As many Americans were looking forward to starting the long Labor Day weekend in the United States, markets worldwide began sliding again on Friday.
HAPPY LABOR DAY
Ironically timed with Labor Day, the U.S. Department of Labor reported zero job growth for the first time in over 66 years. The last time the numbers came up empty was in the waning months of World War 2. Since no jobs were reported lost last week, the unemployment rate remained unchanged, at 9.1%. The lack of job growth prompted a wide-ranging sell-off before the close of the markets. Earlier in the week, U.S. Indexes had been up 2-3%.
The Nasdaq closed at 2,480.33, less than half a point higher than it closed on August 18, and the S&P finished within three points of its close on August 18th. The Russell 1000 and Germany’s DAX also were remarkably close to their close on that day, and the NYSE Composite differed by only 5 points. To put it simply, it’s as though the week before last never happened. August 25th’s gains have been wiped off the slate. Gold and silver are sky high again, closing at $1,886.70 and $43.30 per troy ounce, respectively.
Outside of the banking sector, some of the biggest losses were had by H&R Block (-12%) and Netflix (-9%). Newmont Mining, Supervalu, and Consolidated Edison were among those stocks managing to post significant gains.
Bank stocks were at the forefront of the sell-off. Bank of America’s shares took the brunt of the fall, losing 8.3%. JPMorgan Chase, Citigroup, and others also lost value. Bank stocks have taken a beating throughout the year amid expectations of legal costs from forthcoming litigation.
The Federal Housing Finance Authority, which oversees U.S. mortgage giants Fannie Mae and Freddie Mac, filed suit against 17 multinational financial institutions, including Bank of America, JPMorgan Chase, Citigroup, Barclays, Goldman Sachs, Countrywide, RBS, Morgan Stanley, and Deutsche Bank.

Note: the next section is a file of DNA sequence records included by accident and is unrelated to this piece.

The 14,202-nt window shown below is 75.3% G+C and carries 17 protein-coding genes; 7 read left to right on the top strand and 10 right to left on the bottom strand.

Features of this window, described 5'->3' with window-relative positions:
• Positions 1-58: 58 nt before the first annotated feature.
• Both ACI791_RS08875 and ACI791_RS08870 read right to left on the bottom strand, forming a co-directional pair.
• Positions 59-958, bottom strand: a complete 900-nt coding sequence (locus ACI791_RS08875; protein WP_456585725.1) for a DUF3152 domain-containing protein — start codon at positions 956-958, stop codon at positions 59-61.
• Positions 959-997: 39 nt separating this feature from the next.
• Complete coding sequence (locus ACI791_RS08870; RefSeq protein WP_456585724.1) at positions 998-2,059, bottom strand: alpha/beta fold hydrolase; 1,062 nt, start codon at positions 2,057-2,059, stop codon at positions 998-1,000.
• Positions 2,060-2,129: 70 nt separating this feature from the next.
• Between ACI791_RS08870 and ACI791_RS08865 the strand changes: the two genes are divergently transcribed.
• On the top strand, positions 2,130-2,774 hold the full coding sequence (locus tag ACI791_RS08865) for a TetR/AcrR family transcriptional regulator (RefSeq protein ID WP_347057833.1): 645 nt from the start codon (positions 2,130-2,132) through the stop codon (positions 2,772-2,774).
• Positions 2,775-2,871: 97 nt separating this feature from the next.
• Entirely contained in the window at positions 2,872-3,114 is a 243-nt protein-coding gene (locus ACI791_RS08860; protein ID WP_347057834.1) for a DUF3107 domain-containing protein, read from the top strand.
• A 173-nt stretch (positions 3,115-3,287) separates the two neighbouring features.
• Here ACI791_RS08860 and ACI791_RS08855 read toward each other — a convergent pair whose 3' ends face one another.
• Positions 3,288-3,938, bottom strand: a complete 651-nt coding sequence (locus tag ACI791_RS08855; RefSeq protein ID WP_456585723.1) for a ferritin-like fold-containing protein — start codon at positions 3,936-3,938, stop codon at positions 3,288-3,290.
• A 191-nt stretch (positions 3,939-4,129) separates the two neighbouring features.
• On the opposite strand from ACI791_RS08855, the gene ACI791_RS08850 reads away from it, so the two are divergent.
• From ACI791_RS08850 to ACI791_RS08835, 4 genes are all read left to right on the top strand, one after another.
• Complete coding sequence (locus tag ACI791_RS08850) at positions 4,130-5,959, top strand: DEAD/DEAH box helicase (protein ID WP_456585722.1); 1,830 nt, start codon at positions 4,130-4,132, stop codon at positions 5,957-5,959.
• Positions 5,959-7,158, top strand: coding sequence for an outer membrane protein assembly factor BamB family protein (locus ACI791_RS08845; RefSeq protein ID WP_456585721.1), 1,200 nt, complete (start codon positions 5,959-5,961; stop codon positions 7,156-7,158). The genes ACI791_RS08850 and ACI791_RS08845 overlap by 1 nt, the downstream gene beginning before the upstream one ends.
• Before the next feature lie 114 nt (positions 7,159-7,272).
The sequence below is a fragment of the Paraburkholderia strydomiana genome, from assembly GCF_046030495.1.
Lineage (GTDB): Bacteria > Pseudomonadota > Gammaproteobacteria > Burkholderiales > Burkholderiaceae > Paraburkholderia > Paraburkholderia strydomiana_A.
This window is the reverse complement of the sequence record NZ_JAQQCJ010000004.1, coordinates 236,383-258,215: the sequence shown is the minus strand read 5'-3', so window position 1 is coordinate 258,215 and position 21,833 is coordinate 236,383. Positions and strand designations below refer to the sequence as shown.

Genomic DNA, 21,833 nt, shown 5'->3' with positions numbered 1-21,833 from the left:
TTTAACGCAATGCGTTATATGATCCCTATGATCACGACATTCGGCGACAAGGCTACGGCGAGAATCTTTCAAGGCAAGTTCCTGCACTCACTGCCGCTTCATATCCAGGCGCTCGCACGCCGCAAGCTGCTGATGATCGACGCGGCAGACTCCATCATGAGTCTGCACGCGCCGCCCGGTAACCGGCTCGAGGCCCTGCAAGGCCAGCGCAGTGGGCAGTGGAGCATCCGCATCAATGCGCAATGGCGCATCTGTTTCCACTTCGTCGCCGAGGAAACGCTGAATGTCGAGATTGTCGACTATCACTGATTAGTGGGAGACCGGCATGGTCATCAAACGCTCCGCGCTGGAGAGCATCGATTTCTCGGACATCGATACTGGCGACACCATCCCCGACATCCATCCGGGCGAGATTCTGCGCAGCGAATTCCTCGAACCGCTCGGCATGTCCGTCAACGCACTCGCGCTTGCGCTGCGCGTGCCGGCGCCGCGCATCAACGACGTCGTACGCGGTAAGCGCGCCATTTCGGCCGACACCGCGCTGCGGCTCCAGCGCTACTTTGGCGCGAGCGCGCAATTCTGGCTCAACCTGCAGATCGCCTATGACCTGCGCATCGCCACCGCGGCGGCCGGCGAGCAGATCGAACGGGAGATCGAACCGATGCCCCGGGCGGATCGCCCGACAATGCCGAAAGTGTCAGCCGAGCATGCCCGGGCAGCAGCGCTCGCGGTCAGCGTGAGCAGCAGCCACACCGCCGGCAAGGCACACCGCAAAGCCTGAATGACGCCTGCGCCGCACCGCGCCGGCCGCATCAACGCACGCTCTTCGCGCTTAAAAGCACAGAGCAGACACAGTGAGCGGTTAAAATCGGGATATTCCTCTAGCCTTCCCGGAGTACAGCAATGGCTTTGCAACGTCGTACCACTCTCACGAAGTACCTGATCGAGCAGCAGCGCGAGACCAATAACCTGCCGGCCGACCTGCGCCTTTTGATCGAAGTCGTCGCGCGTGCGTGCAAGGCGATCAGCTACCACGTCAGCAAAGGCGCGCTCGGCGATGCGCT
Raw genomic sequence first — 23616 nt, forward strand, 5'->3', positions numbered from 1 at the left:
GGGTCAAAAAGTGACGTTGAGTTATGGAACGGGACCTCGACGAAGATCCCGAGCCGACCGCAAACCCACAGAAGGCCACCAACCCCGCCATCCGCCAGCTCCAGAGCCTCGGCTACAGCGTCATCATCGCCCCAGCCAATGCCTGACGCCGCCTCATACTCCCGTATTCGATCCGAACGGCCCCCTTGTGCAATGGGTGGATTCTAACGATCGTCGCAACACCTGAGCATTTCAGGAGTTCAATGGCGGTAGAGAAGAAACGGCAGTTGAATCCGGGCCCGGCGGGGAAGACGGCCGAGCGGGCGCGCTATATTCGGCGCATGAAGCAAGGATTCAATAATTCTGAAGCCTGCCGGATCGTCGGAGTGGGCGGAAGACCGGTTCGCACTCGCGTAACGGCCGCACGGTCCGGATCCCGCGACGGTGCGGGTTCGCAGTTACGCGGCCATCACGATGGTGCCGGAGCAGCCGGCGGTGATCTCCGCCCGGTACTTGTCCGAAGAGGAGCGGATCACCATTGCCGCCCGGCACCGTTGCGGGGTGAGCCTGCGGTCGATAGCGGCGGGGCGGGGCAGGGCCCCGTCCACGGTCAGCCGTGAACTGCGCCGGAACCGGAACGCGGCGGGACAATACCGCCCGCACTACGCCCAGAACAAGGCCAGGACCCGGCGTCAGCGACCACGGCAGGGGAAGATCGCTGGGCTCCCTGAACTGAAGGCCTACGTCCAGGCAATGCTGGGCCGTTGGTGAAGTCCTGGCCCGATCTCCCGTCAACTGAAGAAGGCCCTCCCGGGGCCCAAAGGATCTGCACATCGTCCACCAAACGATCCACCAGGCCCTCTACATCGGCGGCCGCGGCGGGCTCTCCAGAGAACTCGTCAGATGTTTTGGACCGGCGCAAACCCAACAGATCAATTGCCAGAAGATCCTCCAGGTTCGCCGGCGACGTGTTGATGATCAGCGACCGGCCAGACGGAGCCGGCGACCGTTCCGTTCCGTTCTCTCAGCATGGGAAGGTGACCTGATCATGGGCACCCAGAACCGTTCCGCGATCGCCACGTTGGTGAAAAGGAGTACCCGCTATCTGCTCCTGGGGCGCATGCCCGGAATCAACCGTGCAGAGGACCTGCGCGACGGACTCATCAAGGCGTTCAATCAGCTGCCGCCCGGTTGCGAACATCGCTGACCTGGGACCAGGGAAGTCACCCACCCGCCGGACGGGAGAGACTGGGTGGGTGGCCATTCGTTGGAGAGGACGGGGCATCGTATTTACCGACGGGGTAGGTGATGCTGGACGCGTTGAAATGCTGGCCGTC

The suit alleges that the banks violated regulations and mislead investors as to the value of mortgage-backed securities and seeks reimbursement and damages for costs resulting from the bad loans. Even Wells Fargo, which was not named in the suit, saw its shares fall.
The U.S. dollar rose in relation to the euro, but still finished weaker than the Japanese yen and the British pound.
After reaching a 30-day high, Canada’s dollar weakened this week. It has declined more than 5% this year overall. In contrast to the U.S., Canada added 24,000 new jobs during the month of August, more than three times its job growth for July. Canadian unemployment is currently at 7.2 percent. U.S. and Canadian crude oil prices dropped by approximately $2.00 a barrel.
European Markets were quick to follow suit, dropping on the heels of the disappointing U.S. employment data. Several mining firms posted losses. The UK financial sector was also hit hard: Barclay’s dropped 8.4%, closely followed by Lloyd’s of London, which lost 7.14%, Royal Bank of Scotland, down 5.37% and HSBC UK, which fell 2.6%.
Asian markets finished lower as well at the end of trading.
It kind of makes you glad the NYSE won’t open again until Tuesday, doesn’t it?
|Market or Index||Closed||Points||Percent||v^|
|Canadian TSX Composite||12,602.41||-98.33||-0.77%||D|
|UK FTSE 100||5,292.03||-1.26.6||-2.34%||D|
|CAC 40 France||3,148.53||-117.30||-3.59%||D|
|IBEX 35 Spain||8,463.50||-297.60||-3.40%||D|
|Stoxx Europe 50||2,220.72||-26.26||-3.69%||D|
|Hang Seng (H.Kong)||2,528.28||-372.42||-1.81%||D|